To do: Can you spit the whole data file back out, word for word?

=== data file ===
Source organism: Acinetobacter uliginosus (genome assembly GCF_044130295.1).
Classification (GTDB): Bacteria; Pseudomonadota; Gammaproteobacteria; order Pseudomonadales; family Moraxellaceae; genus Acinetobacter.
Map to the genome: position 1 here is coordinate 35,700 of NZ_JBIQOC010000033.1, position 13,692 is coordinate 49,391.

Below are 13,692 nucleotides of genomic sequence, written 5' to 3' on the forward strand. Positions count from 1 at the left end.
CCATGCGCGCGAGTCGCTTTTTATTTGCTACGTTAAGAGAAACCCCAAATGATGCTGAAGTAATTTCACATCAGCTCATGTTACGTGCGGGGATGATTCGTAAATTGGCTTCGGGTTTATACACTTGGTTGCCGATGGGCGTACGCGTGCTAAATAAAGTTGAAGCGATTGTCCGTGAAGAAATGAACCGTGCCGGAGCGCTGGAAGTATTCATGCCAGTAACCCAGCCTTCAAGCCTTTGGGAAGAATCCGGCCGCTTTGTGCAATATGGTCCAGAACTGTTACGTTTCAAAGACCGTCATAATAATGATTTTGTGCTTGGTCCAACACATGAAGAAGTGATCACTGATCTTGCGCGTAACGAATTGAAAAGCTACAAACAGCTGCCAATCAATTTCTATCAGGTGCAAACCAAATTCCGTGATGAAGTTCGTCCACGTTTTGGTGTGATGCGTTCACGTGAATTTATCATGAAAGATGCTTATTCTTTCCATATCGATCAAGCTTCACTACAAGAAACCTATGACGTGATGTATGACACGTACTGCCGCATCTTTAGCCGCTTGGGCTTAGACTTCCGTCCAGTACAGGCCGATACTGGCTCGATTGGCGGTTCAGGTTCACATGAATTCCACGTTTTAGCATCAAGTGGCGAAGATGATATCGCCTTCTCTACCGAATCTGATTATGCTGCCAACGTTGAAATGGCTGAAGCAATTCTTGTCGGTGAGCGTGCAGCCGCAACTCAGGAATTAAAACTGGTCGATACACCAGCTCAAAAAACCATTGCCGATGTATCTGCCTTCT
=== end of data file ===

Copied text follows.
Source organism: Acinetobacter uliginosus (genome assembly GCF_044130295.1).
Classification (GTDB): Bacteria; Pseudomonadota; Gammaproteobacteria; order Pseudomonadales; family Moraxellaceae; genus Acinetobacter.
Map to the genome: position 1 here is coordinate 35,700 of NZ_JBIQOC010000033.1, position 13,692 is coordinate 49,391.

Below are 13,692 nucleotides of genomic sequence, written 5' to 3' on the forward strand. Positions count from 1 at the left end.
CCATGCGCGCGAGTCGCTTTTTATTTGCTACGTTAAGAGAAACCCCAAATGATGCTGAAGTAATTTCACATCAGCTCATGTTACGTGCGGGGATGATTCGTAAATTGGCTTCGGGTTTATACACTTGGTTGCCGATGGGCGTACGCGTGCTAAATAAAGTTGAAGCGATTGTCCGTGAAGAAATGAACCGTGCCGGAGCGCTGGAAGTATTCATGCCAGTAACCCAGCCTTCAAGCCTTTGGGAAGAATCCGGCCGCTTTGTGCAATATGGTCCAGAACTGTTACGTTTCAAAGACCGTCATAATAATGATTTTGTGCTTGGTCCAACACATGAAGAAGTGATCACTGATCTTGCGCGTAACGAATTGAAAAGCTACAAACAGCTGCCAATCAATTTCTATCAGGTGCAAACCAAATTCCGTGATGAAGTTCGTCCACGTTTTGGTGTGATGCGTTCACGTGAATTTATCATGAAAGATGCTTATTCTTTCCATATCGATCAAGCTTCACTACAAGAAACCTATGACGTGATGTATGACACGTACTGCCGCATCTTTAGCCGCTTGGGCTTAGACTTCCGTCCAGTACAGGCCGATACTGGCTCGATTGGCGGTTCAGGTTCACATGAATTCCACGTTTTAGCATCAAGTGGCGAAGATGATATCGCCTTCTCTACCGAATCTGATTATGCTGCCAACGTTGAAATGGCTGAAGCAATTCTTGTCGGTGAGCGTGCAGCCGCAACTCAGGAATTAAAACTGGTCGATACACCAGCTCAAAAAACCATTGCCGATGTATCTGCCTTCT